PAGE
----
• Perform preventative maintenance and repairs
  • Replace circuits, fluorescent tubes, ballasts, fuses, switches, and receptacles

Unlike industrial electricians, commercial electricians’ work won’t involve handling high-voltage systems or industrial machinery.

As such, you won’t see them working in industrial settings, such as foundries, refineries, factories, power plants, or oil and gas fields.

Instead, they will render electrical services to the following groups:

  • Banks
  • Schools
  • Recreation facilities
  • Offices
  • Government agencies
  • Commercial construction sites
  • Businesses and retail establishments
  • Airports
  • Restaurants

Competencies of a Highly-Qualified Commercial Electrician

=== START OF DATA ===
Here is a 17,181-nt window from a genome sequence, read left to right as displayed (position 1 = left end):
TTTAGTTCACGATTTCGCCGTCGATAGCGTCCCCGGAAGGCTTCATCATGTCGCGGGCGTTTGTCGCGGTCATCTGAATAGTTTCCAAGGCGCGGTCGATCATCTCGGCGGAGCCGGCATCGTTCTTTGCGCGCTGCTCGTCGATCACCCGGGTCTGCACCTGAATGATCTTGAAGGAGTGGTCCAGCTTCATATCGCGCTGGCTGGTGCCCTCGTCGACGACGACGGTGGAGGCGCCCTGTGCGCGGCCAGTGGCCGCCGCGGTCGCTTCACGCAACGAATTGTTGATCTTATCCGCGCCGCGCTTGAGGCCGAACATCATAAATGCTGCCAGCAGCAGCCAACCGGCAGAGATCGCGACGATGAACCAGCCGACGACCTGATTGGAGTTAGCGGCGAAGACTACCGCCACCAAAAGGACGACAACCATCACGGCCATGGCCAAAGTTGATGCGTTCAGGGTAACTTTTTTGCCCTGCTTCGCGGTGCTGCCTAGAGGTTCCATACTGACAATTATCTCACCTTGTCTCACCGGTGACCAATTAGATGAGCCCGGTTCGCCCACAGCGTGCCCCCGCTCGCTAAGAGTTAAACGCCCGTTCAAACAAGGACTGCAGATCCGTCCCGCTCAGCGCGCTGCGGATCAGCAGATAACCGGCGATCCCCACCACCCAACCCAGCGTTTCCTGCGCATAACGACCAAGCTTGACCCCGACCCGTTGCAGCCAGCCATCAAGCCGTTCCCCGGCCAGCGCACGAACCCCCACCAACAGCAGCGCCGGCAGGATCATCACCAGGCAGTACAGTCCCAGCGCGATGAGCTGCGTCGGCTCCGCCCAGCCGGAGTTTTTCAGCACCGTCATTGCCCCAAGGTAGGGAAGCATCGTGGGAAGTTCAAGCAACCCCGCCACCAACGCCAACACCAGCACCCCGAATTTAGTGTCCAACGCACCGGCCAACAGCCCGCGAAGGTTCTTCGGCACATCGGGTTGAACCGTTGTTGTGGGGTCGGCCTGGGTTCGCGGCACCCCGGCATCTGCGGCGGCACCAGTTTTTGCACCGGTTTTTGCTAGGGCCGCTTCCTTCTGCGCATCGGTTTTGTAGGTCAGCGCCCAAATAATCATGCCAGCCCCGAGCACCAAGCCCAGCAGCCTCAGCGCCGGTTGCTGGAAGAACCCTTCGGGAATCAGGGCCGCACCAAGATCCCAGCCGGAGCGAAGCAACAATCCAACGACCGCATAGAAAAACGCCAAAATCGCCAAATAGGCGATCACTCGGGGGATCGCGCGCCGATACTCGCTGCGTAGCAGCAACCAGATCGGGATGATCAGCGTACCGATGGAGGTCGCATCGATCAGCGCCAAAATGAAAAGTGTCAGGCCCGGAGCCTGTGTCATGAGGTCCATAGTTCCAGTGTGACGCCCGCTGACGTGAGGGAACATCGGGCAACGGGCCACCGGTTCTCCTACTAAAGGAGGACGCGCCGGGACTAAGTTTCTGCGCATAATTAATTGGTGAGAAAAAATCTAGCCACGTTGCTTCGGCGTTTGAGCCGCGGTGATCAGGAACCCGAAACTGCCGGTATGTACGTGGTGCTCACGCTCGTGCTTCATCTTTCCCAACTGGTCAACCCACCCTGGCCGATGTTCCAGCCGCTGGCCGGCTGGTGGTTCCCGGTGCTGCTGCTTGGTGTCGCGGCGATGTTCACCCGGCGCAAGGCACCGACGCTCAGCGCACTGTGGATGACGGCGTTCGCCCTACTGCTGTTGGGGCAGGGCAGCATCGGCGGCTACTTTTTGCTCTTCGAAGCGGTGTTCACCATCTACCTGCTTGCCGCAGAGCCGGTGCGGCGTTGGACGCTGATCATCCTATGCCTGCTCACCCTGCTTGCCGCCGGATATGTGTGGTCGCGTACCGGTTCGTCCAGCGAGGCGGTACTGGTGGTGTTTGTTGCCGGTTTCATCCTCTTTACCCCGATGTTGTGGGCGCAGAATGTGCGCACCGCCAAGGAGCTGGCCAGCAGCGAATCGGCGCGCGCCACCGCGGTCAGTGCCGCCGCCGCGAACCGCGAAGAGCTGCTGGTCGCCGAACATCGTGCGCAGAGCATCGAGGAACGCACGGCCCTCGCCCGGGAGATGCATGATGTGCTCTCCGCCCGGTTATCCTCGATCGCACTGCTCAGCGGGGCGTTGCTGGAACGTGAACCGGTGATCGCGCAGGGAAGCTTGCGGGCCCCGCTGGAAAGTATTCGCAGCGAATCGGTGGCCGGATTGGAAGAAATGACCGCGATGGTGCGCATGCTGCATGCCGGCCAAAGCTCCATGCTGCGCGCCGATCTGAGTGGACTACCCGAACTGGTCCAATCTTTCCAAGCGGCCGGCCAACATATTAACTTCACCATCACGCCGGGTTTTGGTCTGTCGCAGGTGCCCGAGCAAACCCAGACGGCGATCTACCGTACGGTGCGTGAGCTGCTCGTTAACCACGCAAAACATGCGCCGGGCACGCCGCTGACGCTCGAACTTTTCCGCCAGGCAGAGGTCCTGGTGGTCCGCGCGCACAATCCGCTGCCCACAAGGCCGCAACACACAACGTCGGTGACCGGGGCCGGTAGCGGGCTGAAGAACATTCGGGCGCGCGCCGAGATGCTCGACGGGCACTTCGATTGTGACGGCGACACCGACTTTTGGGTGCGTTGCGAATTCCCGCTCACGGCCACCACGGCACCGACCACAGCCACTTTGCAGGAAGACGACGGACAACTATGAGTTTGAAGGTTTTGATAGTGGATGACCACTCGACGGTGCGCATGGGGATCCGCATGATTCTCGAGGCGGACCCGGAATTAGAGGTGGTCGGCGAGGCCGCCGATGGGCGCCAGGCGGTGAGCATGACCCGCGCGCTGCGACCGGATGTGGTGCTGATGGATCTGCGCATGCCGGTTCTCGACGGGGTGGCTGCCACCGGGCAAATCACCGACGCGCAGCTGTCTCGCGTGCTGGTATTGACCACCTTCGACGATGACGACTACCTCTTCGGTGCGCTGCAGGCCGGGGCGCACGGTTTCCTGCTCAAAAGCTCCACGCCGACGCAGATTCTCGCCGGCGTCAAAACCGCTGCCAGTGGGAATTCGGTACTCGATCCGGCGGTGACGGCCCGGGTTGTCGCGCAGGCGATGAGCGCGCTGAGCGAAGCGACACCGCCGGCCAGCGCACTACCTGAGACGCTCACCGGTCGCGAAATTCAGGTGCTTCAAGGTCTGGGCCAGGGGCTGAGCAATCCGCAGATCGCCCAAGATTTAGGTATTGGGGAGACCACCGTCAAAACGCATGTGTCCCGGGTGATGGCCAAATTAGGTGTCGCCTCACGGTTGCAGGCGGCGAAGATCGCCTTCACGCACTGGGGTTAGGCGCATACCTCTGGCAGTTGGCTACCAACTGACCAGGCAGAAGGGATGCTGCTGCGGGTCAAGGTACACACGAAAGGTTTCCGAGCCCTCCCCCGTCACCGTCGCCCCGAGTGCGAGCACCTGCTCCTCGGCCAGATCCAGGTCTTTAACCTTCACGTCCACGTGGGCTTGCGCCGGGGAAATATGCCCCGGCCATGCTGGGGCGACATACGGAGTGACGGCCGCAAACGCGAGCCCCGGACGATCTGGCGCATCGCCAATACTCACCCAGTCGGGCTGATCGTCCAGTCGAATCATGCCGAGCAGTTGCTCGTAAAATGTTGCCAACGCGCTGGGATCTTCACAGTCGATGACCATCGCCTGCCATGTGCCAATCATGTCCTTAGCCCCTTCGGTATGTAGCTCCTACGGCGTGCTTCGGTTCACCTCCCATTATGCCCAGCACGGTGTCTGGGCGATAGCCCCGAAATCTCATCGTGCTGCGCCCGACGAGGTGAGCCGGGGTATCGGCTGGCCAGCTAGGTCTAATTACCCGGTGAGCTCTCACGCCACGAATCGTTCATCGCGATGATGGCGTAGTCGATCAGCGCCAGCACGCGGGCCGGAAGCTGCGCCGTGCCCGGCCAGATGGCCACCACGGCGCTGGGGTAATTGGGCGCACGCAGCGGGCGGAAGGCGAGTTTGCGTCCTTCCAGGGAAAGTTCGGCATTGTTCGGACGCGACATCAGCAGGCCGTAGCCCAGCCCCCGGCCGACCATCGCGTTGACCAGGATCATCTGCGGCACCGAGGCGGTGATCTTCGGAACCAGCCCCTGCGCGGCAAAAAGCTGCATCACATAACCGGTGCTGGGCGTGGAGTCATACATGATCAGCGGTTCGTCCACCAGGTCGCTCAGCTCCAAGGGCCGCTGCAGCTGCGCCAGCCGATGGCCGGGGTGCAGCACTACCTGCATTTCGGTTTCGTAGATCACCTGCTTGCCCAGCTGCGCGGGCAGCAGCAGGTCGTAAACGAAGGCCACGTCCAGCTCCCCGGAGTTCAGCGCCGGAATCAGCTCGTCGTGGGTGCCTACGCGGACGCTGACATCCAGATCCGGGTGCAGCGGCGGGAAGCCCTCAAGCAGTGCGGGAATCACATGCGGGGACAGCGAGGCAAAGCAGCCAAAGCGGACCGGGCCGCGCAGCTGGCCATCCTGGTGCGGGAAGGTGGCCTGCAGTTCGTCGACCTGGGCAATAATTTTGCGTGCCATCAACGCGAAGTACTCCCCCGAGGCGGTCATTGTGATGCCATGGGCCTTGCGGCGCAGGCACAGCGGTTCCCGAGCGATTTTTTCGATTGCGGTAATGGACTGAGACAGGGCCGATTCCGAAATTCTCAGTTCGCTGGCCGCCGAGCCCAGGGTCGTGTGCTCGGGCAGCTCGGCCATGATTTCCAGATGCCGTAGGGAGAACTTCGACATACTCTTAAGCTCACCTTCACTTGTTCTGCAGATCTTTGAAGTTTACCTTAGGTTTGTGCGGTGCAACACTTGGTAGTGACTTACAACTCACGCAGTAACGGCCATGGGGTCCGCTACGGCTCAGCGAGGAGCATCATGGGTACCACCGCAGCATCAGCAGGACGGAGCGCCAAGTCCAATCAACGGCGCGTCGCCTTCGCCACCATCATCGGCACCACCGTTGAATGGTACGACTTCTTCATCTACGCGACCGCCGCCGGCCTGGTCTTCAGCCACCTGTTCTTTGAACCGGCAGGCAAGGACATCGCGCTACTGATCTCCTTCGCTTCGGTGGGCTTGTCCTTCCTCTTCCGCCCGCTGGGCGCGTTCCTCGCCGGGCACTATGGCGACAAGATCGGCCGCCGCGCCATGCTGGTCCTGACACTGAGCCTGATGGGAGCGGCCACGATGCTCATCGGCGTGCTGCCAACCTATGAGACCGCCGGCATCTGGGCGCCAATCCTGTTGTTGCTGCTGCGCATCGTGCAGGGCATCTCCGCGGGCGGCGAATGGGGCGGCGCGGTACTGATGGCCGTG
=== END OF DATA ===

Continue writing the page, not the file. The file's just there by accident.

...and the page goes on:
Commercial electricians need to ensure that they can efficiently perform the work for clients.

So the National Electrical Code (NEC) has set the areas and competencies they should be proficient in:

  • Surge arresters
  • Identification of grounded conductors
  • Overhead service conductors
  • Branch circuits, including outside circuits and feeders
  • Overcurrent protection
  • Busways and auxiliary gutters
  • Air conditioning and refrigeration equipment
  • Solar photovoltaic (PV) systems
  • Types of cables and conduits suitable for commercial wiring
  • Hospital commercial electrical systems and equipment
  • Commercial control panels
  • Capacitors – under 1,000 volts and over 1,000 volts
  • Elevators, escalators, moving walks, platform lifts, stairway chairlifts, and dumbwaiters
  • Commercial garages
  • Conduit bodies, fittings, and handhole enclosures.
  • Generators and transformers